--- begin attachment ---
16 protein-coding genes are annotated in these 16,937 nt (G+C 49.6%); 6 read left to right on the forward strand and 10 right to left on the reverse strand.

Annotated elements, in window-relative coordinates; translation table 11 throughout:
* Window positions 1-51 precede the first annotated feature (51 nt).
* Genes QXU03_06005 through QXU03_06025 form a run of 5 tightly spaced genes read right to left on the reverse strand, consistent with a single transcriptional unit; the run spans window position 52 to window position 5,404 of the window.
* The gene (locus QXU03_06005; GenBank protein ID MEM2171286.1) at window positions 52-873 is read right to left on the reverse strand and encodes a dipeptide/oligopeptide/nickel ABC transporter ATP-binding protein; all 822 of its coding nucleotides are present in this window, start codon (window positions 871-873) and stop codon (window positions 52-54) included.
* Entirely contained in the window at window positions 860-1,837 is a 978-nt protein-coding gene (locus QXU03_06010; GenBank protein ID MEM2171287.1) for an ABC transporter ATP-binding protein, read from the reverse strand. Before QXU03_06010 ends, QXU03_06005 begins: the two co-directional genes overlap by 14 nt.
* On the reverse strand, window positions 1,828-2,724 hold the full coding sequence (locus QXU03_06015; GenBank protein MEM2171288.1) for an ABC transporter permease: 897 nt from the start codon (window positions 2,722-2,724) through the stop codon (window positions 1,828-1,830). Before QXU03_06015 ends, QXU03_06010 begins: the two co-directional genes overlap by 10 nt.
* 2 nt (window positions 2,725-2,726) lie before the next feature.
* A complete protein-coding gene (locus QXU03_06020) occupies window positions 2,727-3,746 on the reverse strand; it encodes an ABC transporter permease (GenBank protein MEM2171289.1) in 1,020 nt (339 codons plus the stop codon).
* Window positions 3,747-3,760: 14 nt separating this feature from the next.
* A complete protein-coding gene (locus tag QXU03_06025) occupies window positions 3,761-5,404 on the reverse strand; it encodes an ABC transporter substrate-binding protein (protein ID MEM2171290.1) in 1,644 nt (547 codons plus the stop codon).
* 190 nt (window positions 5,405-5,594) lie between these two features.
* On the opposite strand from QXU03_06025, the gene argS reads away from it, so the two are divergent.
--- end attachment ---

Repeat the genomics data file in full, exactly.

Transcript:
16 protein-coding genes are annotated in these 16,937 nt (G+C 49.6%); 6 read left to right on the forward strand and 10 right to left on the reverse strand.

Annotated elements, in window-relative coordinates; translation table 11 throughout:
* Window positions 1-51 precede the first annotated feature (51 nt).
* Genes QXU03_06005 through QXU03_06025 form a run of 5 tightly spaced genes read right to left on the reverse strand, consistent with a single transcriptional unit; the run spans window position 52 to window position 5,404 of the window.
* The gene (locus QXU03_06005; GenBank protein ID MEM2171286.1) at window positions 52-873 is read right to left on the reverse strand and encodes a dipeptide/oligopeptide/nickel ABC transporter ATP-binding protein; all 822 of its coding nucleotides are present in this window, start codon (window positions 871-873) and stop codon (window positions 52-54) included.
* Entirely contained in the window at window positions 860-1,837 is a 978-nt protein-coding gene (locus QXU03_06010; GenBank protein ID MEM2171287.1) for an ABC transporter ATP-binding protein, read from the reverse strand. Before QXU03_06010 ends, QXU03_06005 begins: the two co-directional genes overlap by 14 nt.
* On the reverse strand, window positions 1,828-2,724 hold the full coding sequence (locus QXU03_06015; GenBank protein MEM2171288.1) for an ABC transporter permease: 897 nt from the start codon (window positions 2,722-2,724) through the stop codon (window positions 1,828-1,830). Before QXU03_06015 ends, QXU03_06010 begins: the two co-directional genes overlap by 10 nt.
* 2 nt (window positions 2,725-2,726) lie before the next feature.
* A complete protein-coding gene (locus QXU03_06020) occupies window positions 2,727-3,746 on the reverse strand; it encodes an ABC transporter permease (GenBank protein MEM2171289.1) in 1,020 nt (339 codons plus the stop codon).
* Window positions 3,747-3,760: 14 nt separating this feature from the next.
* A complete protein-coding gene (locus tag QXU03_06025) occupies window positions 3,761-5,404 on the reverse strand; it encodes an ABC transporter substrate-binding protein (protein ID MEM2171290.1) in 1,644 nt (547 codons plus the stop codon).
* 190 nt (window positions 5,405-5,594) lie between these two features.
* On the opposite strand from QXU03_06025, the gene argS reads away from it, so the two are divergent.